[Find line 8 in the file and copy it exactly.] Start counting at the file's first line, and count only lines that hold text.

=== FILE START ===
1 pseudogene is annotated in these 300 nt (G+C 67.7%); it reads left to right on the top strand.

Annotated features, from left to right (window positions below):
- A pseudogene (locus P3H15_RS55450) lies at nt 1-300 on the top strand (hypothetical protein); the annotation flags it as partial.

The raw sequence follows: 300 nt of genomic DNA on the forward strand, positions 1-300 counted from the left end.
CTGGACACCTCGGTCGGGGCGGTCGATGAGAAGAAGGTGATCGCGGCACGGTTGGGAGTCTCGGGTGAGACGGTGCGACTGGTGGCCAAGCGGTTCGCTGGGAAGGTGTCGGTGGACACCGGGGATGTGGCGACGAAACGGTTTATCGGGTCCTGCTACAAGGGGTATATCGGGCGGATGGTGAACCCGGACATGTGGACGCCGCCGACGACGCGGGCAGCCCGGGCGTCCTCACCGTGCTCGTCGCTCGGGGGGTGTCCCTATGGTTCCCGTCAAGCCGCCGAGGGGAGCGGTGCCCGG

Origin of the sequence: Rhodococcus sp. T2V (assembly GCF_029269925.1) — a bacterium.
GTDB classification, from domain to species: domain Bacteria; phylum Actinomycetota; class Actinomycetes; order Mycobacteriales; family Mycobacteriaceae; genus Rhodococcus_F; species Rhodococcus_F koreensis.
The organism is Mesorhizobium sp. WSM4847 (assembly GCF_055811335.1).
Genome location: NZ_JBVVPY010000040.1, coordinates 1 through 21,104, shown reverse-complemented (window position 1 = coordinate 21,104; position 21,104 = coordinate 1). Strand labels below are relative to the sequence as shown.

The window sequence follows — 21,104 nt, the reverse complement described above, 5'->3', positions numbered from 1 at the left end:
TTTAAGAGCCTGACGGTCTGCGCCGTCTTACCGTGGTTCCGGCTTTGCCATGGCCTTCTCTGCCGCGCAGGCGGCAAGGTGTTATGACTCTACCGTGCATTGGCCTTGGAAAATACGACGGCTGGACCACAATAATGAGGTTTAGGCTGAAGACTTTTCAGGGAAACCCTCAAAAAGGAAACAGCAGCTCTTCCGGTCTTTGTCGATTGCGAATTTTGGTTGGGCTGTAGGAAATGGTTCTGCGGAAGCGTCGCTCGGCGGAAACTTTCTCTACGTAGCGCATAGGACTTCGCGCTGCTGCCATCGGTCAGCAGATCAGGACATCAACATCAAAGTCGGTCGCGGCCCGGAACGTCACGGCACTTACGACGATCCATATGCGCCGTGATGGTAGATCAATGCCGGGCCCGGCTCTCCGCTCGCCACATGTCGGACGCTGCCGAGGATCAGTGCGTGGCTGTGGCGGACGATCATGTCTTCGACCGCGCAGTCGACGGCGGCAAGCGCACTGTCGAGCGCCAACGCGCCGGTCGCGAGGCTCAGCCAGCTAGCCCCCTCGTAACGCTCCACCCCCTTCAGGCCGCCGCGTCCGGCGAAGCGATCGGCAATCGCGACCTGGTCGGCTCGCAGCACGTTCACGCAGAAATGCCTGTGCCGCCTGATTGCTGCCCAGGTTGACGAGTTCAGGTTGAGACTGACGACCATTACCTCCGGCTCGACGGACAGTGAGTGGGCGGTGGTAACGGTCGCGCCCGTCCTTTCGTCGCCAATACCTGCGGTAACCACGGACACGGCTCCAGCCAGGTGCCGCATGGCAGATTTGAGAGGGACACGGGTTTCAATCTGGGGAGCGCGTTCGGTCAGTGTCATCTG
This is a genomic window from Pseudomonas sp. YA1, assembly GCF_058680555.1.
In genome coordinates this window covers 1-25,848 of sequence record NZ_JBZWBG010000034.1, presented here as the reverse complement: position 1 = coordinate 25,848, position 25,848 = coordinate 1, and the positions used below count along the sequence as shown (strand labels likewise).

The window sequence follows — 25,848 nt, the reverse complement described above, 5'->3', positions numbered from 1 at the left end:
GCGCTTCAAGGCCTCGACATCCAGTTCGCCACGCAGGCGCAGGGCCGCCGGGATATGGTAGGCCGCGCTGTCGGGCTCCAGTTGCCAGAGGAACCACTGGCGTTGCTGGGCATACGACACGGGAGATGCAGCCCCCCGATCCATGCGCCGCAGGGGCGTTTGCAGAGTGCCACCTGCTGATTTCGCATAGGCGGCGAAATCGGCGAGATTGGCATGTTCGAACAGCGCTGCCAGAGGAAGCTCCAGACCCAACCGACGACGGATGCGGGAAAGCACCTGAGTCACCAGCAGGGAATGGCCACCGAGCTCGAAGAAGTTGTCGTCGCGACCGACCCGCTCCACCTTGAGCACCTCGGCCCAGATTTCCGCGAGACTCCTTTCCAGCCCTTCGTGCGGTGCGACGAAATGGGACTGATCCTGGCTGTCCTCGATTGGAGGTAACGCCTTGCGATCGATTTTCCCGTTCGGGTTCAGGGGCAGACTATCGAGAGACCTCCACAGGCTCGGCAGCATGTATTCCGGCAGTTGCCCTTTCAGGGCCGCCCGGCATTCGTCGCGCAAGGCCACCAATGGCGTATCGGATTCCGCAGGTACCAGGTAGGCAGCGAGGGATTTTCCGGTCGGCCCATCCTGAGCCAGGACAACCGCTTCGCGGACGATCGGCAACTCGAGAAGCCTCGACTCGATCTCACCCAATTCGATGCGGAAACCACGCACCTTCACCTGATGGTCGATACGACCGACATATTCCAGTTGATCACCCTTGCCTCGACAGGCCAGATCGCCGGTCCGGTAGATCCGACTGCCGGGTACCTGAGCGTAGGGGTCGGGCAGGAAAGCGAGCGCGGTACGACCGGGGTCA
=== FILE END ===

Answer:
The organism is Mesorhizobium sp. WSM4847 (assembly GCF_055811335.1).